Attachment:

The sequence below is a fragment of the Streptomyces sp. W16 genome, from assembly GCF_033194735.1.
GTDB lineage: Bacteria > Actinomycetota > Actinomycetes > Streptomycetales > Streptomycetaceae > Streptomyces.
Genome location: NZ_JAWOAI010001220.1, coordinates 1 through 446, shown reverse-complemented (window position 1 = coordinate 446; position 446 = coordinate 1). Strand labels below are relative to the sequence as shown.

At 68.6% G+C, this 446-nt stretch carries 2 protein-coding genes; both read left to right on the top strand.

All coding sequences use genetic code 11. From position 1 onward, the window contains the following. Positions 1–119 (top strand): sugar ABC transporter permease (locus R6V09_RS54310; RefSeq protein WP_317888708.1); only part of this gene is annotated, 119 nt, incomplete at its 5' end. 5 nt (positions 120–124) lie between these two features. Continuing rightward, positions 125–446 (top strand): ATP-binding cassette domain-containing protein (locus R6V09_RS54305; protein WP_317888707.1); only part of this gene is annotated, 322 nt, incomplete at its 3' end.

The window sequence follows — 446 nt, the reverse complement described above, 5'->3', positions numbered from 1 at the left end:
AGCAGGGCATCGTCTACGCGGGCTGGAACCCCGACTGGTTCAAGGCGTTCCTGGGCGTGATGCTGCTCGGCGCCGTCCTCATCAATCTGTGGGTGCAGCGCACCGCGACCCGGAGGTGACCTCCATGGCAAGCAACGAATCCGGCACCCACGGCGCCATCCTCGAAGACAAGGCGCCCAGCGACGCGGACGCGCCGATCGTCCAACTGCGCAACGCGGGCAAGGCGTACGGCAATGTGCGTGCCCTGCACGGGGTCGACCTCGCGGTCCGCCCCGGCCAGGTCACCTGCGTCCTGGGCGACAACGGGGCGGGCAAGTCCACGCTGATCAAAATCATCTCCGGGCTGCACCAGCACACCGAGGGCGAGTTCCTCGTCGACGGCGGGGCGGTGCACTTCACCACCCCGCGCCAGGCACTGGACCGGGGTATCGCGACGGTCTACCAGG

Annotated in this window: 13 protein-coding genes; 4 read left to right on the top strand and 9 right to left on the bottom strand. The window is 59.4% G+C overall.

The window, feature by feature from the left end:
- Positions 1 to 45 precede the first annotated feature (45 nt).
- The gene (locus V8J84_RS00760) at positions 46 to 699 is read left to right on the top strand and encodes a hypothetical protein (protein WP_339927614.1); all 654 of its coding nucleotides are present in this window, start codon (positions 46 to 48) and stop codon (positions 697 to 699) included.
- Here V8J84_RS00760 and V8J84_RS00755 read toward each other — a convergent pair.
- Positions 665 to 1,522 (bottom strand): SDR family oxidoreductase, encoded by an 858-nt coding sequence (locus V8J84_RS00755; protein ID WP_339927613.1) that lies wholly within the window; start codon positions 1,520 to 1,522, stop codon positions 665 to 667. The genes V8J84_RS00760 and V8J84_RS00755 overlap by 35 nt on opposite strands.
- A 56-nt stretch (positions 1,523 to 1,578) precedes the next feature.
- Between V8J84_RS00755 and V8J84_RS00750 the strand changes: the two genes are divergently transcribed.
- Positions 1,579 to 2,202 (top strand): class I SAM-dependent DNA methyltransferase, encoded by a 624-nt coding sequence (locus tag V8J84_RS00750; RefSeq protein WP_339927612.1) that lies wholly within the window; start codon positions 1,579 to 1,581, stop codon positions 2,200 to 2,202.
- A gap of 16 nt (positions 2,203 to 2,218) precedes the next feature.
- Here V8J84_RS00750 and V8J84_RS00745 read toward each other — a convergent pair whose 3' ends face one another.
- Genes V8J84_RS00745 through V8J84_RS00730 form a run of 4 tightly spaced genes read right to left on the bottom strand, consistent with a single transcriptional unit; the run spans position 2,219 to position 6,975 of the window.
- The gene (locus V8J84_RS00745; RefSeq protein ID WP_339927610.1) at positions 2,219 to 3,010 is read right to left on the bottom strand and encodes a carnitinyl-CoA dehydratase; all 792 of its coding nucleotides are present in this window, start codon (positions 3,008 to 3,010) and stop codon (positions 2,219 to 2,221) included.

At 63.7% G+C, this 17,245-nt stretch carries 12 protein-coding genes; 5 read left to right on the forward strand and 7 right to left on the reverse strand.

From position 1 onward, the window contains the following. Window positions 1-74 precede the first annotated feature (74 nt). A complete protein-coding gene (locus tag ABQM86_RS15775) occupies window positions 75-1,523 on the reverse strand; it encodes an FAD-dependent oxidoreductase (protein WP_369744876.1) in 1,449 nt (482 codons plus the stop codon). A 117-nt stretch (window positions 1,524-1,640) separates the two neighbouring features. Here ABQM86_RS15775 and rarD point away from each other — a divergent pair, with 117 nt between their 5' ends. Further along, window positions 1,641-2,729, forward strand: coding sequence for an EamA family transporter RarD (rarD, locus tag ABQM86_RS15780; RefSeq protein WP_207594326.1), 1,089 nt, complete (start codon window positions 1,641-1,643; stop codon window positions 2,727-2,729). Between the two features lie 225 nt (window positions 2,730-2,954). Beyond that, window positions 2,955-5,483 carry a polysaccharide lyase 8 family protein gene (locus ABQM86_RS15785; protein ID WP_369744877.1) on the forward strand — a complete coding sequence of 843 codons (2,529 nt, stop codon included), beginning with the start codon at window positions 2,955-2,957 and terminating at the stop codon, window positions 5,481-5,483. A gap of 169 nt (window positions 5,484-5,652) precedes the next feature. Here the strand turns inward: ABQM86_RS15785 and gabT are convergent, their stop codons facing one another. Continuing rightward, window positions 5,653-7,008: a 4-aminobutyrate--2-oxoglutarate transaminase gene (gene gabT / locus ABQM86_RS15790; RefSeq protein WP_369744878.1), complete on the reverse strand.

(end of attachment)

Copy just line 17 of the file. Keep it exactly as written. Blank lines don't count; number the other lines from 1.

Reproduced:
- A gap of 16 nt (positions 2,203 to 2,218) precedes the next feature.